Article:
It was an era when guards rarely dominated from long range.
Ia Saipaia found a way. Scoring on the baseline. Pump-faking and driving through narrow gaps. Hitting 22-footers off the dribble. Finding open teammates. The young hoopster from Kuhio Park Terrace didn’t say a whole lot.
A man of action.
Saipaia died on Monday from COVID-19 symptoms, just 63. He died of COVID-19 symptoms and was fully vaccinated, according to his wife, Jean Miyashiro-Saipaia.
“Hopefully, it is a lesson to others,” she said.
It was in the 1975 boys basketball state final when Punahou met Kailua for a second year in a row. Saipaia’s 38 points, along with Duane Akina‘s 21, powered the Buffanblu to a second crown in a row.
The way he played the game at such a young age, learning from Dennis Agena and his clinic, then at Punahou under Bud Scott and Chris McLachlin, was much the way he lived life. Quietly. Persistently. Effectively.
Saipaia’s playing career included stops at San Diego State, Santa Rosa Junior College (Calif.) and, finally, UH-Hilo. At that final destination, he was a classic playmaker as a sixth man, 6 feet, 3 inches and 225 pounds of unstoppable offensive force. Coach Jimmy Yagi‘s system thrived on teamwork and precision. Saipaia’s court vision and versatility flourished — he still ranks No. 4 in career assists — as the Vulcans won the district title in his senior season.
“Ia wasn’t a very verbal person. Very quiet, doesn’t say much. He just does whatever you ask him to do,” Yagi said. “Ia was a strong man and his presence on the floor, he was not afraid to drive to the basket. It was like a truck coming through. He was just a great athlete, one of the greatest in Hawaii history. He was just unstoppable.”
The Saipaia children, Davis and Angie, grew up in sports, as well. Davis Miyashiro-Saipaia decided at a young age to pursue basketball and football, and went on to play football at Oregon. He first got wind of his father’s legendary status at Kalakaua Clinic.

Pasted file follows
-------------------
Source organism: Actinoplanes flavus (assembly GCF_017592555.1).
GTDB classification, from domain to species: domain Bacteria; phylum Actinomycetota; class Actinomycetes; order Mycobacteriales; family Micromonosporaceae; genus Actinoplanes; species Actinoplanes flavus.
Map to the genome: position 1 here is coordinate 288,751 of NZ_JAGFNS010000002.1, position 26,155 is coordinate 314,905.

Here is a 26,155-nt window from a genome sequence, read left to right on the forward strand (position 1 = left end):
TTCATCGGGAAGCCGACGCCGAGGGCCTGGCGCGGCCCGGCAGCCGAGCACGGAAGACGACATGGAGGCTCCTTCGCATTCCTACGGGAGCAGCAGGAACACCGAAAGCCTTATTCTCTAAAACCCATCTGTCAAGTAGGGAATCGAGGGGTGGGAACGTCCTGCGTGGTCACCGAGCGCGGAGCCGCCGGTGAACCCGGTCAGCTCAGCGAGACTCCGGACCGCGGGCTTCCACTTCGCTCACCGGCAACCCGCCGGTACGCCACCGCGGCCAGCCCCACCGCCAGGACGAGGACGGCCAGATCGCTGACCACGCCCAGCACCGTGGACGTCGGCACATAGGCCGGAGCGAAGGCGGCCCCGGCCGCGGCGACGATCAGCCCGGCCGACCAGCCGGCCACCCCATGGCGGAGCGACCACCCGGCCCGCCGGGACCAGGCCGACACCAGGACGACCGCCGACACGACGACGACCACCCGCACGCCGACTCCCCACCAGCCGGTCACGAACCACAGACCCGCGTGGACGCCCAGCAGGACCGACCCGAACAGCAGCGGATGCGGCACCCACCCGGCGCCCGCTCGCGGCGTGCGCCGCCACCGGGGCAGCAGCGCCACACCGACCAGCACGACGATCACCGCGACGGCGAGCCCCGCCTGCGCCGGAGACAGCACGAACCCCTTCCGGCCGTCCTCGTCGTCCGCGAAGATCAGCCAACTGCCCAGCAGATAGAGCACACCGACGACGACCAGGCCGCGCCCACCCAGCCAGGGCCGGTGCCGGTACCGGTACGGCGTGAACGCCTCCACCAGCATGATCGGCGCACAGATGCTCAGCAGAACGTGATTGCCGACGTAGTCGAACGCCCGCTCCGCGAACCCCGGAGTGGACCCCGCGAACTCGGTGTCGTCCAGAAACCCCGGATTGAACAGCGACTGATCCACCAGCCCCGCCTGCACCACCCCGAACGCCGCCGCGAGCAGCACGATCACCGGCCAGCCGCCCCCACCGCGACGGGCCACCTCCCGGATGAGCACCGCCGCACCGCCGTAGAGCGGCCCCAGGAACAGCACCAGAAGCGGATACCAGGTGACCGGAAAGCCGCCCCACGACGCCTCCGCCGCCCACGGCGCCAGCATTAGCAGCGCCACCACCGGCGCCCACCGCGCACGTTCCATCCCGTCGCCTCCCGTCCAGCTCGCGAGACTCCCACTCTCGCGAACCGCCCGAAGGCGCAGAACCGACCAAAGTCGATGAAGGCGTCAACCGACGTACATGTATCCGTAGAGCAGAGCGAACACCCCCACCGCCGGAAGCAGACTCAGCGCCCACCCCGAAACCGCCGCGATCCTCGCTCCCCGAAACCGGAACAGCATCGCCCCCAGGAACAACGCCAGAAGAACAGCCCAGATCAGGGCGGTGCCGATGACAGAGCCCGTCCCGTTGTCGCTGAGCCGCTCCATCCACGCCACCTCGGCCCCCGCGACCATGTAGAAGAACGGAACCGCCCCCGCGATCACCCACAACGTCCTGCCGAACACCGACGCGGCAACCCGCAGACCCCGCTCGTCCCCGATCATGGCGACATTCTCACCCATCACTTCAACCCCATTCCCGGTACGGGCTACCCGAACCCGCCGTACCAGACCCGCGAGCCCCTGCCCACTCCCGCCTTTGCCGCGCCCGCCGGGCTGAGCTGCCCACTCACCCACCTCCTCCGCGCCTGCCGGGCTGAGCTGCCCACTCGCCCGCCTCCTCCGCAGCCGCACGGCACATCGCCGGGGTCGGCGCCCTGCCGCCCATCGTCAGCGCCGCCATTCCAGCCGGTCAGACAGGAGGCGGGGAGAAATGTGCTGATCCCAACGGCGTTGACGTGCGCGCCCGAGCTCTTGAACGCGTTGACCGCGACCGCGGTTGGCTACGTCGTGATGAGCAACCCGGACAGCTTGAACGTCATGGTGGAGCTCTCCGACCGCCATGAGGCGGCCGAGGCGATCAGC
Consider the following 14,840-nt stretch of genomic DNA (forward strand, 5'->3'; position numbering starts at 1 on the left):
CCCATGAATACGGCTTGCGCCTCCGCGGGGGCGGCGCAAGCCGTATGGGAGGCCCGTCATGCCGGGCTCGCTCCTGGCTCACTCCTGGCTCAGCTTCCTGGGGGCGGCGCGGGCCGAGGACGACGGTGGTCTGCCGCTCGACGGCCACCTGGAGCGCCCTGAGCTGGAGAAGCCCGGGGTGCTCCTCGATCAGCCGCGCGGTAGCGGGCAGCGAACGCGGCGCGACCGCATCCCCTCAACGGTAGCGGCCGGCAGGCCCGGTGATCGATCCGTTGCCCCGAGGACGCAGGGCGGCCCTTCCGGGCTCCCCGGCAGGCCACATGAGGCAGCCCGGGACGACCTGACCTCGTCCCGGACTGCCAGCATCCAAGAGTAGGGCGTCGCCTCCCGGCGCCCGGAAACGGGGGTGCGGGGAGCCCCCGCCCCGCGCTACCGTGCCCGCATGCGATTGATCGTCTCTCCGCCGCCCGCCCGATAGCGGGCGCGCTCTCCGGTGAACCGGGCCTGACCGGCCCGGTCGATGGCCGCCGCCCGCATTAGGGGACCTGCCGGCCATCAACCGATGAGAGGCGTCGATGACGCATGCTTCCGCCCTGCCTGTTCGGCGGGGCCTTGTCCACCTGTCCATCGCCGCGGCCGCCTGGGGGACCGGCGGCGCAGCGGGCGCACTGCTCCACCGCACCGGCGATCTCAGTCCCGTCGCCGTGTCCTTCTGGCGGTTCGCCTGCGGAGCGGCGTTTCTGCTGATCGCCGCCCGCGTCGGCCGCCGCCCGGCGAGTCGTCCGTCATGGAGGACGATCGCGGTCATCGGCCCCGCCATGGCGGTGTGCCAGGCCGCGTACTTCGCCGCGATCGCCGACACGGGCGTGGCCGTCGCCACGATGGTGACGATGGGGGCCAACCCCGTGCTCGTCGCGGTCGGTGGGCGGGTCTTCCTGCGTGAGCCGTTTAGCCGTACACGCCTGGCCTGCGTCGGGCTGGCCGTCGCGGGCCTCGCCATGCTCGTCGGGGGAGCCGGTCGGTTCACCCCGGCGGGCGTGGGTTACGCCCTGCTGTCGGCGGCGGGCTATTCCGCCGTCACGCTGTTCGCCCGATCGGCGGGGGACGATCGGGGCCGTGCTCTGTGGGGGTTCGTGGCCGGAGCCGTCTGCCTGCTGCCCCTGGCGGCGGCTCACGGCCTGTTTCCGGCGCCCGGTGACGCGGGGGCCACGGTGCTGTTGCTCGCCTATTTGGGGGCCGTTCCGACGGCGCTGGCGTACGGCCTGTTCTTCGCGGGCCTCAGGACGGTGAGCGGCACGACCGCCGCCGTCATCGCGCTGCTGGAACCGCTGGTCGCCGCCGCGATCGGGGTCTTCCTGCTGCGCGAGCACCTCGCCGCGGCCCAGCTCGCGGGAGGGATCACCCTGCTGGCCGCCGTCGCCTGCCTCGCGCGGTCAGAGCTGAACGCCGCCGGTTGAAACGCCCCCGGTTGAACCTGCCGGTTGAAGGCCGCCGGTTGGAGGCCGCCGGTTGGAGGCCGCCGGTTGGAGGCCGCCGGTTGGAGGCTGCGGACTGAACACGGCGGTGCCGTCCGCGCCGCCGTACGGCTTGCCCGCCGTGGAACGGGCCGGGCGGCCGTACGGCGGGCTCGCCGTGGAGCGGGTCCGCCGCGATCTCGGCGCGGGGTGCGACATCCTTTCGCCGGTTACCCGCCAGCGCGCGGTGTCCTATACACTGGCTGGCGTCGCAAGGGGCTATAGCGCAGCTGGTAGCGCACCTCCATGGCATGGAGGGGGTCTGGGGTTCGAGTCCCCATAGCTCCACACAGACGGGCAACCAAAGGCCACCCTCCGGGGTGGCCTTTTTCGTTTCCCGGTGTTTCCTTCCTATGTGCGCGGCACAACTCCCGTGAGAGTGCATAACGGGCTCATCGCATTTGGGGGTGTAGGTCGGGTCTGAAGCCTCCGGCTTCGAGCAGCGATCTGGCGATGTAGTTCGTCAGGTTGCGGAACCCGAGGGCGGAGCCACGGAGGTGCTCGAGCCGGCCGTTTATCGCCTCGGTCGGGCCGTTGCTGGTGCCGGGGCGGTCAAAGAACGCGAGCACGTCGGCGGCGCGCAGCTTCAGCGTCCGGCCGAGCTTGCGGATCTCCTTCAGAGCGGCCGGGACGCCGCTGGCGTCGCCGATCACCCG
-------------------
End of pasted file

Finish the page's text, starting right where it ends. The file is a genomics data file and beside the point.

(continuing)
“To me, he was dad. The first time I heard about him was from Dennis Agena when I started going to his clinics. I told dad I wanted to play basketball. Coach Agena said, ‘Do you know who your dad is?’ I said, he was a pretty good player. He said, ‘Pretty good? He set the record in the state championship game.’ That was when I was 6 or 7,” he said.
In time, the game became second nature to the son.
“I remember growing up and a little bit more when I got into high school, him and his Kalakaua guys like Blane Gaison, Kai Enos, Kimo Bajet, Randy Canencia and a bunch of others, too, they’d always play basketball every Saturday morning at Kamehameha. The early morning runs. I remember going there a lot as a kid. Because he worked a lot, there was the times we got to hang out and learn the game a little bit. He’d work on the side with me a little bit. He never pushed me into sports, but once I made a commitment to it, that’s when the coach in him kicked in.”
Saipaia was employed at Matson for years.
“He was one of our bosses,” Toma Savea said. “He passed away on Monday. We got a text from his wife. He got me hired at Matson. I met him at the golf course. Talk story with him and he asked me, ‘Aren’t you that Repo guy? I need somebody like you to come work for us.’ He’s a good guy. Gentle giant. A good boss. A good man, humble. He knows his work.”
The outpouring of support from the sports community has been widespread.
“We want to thank everyone for all their support. We really appreciate them,” Davis Miyashiro-Saipaia said. “It’s a hard time for us, but dad would always say, ‘Find a way. Figure it out.’ ”
Read the full story in Thursday’s edition of the Honolulu Star-Advertiser.